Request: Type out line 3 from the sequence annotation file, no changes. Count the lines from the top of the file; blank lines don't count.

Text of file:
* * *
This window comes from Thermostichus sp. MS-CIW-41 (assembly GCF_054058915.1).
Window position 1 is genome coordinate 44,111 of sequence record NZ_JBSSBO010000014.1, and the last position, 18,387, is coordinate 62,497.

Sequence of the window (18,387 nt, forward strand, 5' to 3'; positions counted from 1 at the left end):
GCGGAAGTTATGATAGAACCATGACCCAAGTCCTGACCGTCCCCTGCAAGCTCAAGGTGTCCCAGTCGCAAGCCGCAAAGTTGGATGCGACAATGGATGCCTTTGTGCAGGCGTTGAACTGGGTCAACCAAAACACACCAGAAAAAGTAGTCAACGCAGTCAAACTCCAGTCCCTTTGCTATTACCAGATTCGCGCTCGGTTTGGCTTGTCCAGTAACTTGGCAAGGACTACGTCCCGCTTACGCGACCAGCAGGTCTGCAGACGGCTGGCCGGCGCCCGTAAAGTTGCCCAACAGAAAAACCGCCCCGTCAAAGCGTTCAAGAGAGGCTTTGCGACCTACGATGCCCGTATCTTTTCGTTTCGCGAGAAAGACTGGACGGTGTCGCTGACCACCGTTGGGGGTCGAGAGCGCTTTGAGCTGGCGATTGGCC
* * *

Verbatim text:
Sequence of the window (18,387 nt, forward strand, 5' to 3'; positions counted from 1 at the left end):